AMSTERDAM 2018 RACE REPORT – Pancakes & PBs
For those looking to do a big autumn marathon, Amsterdam has a lot going for it – a fast flat course, cheap flights to get there, and a beautiful European city to spend some time in once the minor distraction of the marathon itself is out of the way. Although not one of the 6 Marathon Majors, it occupies the next tier of high-profile international marathons and, crucially, has IAAF gold label status – an important quality standard which means you can be assured there’ll be no bogus PB shenanigans due to short courses or clownish marshalling sending runners the wrong way (Matt Harrison, take note).
This year, 3 Harriers made the trip over in anticipation of setting some fast times in the Dutch capital. It was initially the brainchild of “Quick” Nick Barry, who was targeting this as his A race after a casual 2:38 canapé in London. I didn’t need much convincing to join him, since I was looking for a big Autumn marathon after having to pull out of London with injury. Ken Hunt was a latecomer to the party, having decided to take up a free corporate entry and treat it as a no-pressure steady run since his A race would be the Manchester Half a week beforehand. Training had gone pretty well for all of us. For once, I had managed to get through a marathon block without significant injury or setback, and set myself a sub-2:45 target to get a championship entry time under my belt. Nick was in sparkling form, after devouring the big mileage weeks and blitzing Dave’s sessions, as well as nailing several strong key warm-up races beforehand. Low 2:3X was definitely on the cards. Ken was also in top shape, and despite working towards the 13.1mile distance he was accumulating mileage that would put many marathoners to shame, which paid off for him with a blazing 1:14:30 the week before. Knowing that he’d want to exorcise the demons of Manchester 2017, we quietly scoffed at his pre-race predictions of “around 3hrs” and knew he’d be much quicker even with a hard HM in his legs. After a brief rendezvous at the expo to collect numbers, we went our separate ways to seek out Amsterdam’s best pancakes, waffles and any other carbohydrate-heavy cuisine in order to max out our cavernous glycogen stores.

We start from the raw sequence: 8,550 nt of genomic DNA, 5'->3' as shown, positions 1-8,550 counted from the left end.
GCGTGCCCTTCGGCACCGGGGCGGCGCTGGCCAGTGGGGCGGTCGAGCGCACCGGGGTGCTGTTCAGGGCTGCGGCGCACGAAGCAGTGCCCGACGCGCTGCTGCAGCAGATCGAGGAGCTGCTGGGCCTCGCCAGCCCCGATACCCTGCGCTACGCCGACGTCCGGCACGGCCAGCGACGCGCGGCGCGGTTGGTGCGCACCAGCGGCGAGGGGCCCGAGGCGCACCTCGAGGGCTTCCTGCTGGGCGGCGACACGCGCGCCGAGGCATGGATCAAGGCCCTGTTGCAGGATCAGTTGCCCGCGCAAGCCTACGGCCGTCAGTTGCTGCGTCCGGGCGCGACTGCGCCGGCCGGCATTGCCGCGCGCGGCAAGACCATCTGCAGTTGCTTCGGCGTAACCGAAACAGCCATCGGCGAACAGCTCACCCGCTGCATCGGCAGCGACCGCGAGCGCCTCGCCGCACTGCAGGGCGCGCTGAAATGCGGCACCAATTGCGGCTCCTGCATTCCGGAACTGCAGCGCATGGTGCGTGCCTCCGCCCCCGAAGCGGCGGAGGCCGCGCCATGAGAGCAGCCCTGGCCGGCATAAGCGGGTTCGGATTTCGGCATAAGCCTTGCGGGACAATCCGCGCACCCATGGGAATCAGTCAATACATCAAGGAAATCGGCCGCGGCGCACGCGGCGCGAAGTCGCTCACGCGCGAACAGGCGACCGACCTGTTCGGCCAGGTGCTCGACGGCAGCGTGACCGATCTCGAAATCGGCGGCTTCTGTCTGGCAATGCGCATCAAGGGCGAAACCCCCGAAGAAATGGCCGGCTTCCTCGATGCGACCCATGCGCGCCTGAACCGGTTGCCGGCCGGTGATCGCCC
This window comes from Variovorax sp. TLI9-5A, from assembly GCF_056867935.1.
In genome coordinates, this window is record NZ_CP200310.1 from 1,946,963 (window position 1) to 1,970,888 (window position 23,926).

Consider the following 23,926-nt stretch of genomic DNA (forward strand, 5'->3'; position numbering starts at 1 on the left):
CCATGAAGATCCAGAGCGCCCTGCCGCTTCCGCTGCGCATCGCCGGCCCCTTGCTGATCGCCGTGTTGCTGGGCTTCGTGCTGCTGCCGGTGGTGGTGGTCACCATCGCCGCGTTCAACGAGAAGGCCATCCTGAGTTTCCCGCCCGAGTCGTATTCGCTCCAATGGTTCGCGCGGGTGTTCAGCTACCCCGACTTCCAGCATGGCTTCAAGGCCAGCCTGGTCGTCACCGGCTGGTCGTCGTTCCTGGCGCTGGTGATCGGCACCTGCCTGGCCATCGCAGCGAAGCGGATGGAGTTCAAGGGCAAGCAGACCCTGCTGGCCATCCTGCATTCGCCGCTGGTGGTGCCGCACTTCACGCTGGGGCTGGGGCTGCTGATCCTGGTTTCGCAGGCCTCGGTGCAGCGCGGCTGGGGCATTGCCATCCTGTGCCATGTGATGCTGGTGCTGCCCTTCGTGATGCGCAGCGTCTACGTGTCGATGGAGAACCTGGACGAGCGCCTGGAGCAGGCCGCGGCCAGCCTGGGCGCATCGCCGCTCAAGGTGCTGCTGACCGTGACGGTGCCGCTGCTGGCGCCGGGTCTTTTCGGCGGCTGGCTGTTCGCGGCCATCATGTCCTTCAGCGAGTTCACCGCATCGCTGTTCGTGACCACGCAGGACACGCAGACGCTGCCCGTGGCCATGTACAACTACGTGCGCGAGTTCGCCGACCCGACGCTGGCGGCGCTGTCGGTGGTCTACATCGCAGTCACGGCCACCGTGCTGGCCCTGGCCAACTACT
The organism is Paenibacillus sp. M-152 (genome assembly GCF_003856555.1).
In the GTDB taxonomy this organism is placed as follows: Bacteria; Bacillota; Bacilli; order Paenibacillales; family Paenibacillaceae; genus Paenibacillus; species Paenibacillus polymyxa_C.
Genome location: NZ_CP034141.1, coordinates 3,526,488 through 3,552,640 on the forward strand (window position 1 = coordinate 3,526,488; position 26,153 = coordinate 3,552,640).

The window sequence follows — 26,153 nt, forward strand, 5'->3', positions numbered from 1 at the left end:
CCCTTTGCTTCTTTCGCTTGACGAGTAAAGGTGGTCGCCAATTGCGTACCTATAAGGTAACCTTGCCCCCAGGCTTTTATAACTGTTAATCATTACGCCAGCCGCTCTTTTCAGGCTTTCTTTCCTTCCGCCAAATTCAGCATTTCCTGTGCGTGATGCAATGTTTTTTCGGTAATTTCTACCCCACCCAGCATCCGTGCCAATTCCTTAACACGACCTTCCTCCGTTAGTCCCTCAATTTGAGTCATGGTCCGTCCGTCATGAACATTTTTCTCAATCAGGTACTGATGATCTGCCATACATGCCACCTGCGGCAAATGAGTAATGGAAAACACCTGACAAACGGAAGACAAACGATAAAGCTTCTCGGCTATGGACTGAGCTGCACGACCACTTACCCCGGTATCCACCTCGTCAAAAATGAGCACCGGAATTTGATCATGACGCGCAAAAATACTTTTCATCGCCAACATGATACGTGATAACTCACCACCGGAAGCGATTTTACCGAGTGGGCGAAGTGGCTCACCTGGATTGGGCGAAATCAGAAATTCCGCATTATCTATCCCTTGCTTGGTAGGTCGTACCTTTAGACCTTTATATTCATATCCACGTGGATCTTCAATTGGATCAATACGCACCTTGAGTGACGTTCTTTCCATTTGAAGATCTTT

Race day dawned cool and clear, with little or no wind, and the weather omens at least were good. Truth be told, conditions were almost disgustingly perfect. Damn it, I thought, as I jogged the 2 miles to the start…that’s one less potential excuse to call on if I failed to hit my target. My race plan was to throw caution to the wind and head out at a wildly optimistic 2:42 pace, and then make a call after halfway. Ken had recovered well from his half marathon and we agreed to run together until about 30k, after which it was every man for himself. The 3 of us met up, exchanged nervous small talk and then dispersed to our respective start pens: Nick lording it over us in the sub-2:40 area, while myself & Ken slinked off to join the peasants behind. I quaffed a quick gel beforehand…hang on, why are there chunky bits in it? A quick glance revealed a best before date of Jan 18. Never mind.
After a short warm-up and stretch we were called forward, the starting pistol fired and we were off. Curiously, in a blatant rip-off of the world famous Sale Sizzler, the Amsterdam marathon features a track start and finish. Though to be fair, the 1928 Olympisch Stadion just shades Wythenshawe Park in terms of pedigree and occasion. Once out of the track, the first km or so through the streets was quite congested and saw us having to duck & weave our way through the field, but once into the Vondelpark we found clean air and settled into a nice cruise. Nick was already well up ahead. A faint stitch made me silently regret ordering the room service grand-slam breakfast with extra pancakes, but thankfully it resolved before long. Myself and Ken running in tandem in our club singlets elicited plenty of positive attention and support along the way. We also spotted several other UK club vests, quietly taking some smug satisfaction as we eased passed them.